Duets, trios, quartets, and even quintets are all nomenclatures of jazz music. Another name for this would be called bands or banding groups of people. Try to experiment by buying CDs with these different facets and hear the different sounds they produce. A fine example of a duet, is the new CD from Tom Collier (a vibraphonist), and Dan Dean (electric bassist) called Duets. Duets are one of the most difficult avenues to play in jazz. To have the sound successful, you need an instrument, in this case Dean on bass, to play both exact time and has almost perfect rhythm. If this person slows down or speeds up the song, it will literally collapse or destroy the song. In this scenario, Dean does neither, but plays effortlessly in great time. These two people are well seasoned players and by listening to the CD, you can tell they have been together for some time now. It's an interesting theory, that when you play with a person or a band for a while, you can sense that next chord change, even though it's not written in the music. It's kinda like reading each others minds. The jazz people call this hitting the pocket or grooving out.
As Collier & Dean start each tune, Dean starts and keeps the beat most efficiently, while Collier will come up and will join him in rhythm, then goes into the melody of the song, while still playing chord changes! This is a rare classic, to hear finesse, relaxed playing. I listened many times to this CD, and after a while you could swear they were musically talking to each. This makes a quality duo. Being a bass player, I listened to Dean intently. He plays a five string bass. He uses the thicker string or lower string to fill the hole or gaps in the song. There are no gaps at all. Wonderful! He has a beautiful full sounding bass. You will also notice he throws things in, such as sub-melodies, called riffs, or plays textured chords, and even does a nice job of slapping. This is a technique done by pulling up on one bass string, while using your thumb to hit another. It takes a lot of hard work to assimilate this sound.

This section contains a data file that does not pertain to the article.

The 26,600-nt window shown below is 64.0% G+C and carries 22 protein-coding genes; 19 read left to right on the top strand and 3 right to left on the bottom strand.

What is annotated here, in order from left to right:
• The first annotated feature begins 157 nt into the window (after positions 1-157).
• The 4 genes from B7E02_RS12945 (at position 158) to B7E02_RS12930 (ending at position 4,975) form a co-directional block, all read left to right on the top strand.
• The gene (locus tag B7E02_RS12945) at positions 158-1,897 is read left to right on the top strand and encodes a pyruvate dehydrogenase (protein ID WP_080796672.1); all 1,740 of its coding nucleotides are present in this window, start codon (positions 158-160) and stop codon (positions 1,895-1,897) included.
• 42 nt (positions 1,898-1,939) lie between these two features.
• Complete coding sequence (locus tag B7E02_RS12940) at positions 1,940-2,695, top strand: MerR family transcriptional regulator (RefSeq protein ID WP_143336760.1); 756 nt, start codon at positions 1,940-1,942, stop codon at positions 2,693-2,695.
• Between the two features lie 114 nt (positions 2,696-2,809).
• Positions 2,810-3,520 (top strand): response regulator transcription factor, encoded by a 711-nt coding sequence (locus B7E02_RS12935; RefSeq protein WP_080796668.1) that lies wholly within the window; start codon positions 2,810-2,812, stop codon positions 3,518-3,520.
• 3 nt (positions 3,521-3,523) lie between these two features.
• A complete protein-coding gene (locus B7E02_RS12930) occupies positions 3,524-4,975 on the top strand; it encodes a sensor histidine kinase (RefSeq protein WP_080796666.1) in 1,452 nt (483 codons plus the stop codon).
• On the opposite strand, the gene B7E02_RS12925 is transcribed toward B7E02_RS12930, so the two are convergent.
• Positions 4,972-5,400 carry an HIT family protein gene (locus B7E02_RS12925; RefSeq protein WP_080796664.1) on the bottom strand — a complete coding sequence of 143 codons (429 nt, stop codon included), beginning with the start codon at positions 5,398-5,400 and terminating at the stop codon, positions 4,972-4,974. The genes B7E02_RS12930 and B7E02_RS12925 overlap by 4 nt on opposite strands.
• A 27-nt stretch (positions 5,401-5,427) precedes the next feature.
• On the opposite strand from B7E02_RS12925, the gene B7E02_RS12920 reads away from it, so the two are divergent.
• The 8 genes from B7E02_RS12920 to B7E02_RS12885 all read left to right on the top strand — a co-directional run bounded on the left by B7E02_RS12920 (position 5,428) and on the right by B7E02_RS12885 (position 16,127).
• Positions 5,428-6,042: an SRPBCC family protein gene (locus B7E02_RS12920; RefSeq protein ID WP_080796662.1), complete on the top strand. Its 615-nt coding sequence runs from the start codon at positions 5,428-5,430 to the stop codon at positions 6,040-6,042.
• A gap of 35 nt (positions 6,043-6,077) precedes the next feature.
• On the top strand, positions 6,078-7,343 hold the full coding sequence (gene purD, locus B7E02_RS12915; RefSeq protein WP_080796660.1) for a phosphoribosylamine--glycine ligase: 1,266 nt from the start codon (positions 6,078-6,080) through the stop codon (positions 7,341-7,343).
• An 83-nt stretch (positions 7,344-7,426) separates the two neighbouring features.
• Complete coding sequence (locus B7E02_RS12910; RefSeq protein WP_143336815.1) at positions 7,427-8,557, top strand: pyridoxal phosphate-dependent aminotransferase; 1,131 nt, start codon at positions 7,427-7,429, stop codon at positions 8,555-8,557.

Track 4 is my favorite. It's the immortal John Coltrane tune called Giant Steps. This is an extremely difficult tune to do with a 4-piece band. The song has many moving chords and if played too quickly it is hard to keep with. Collier & Dean play this song like they wrote it. The amazing part is with these chords passing so quickly in the tune, you cannot leave any quiet gaps or holes. In this rendition, Collier & Dean not only leave gaps and holes, but they play the song in both in a fast tempo and slow. It's fantastic! Almost scary. On track 3, called Now & Then (a ballad) listen how they make wonderful usage of these gaps. The selections on the CD are quite diverse, playing everything from Coltrane, Miles Davis, to even the Rolling Stones. This is a must buy! I give a 4 out of 5 on my jazz-o meter rating!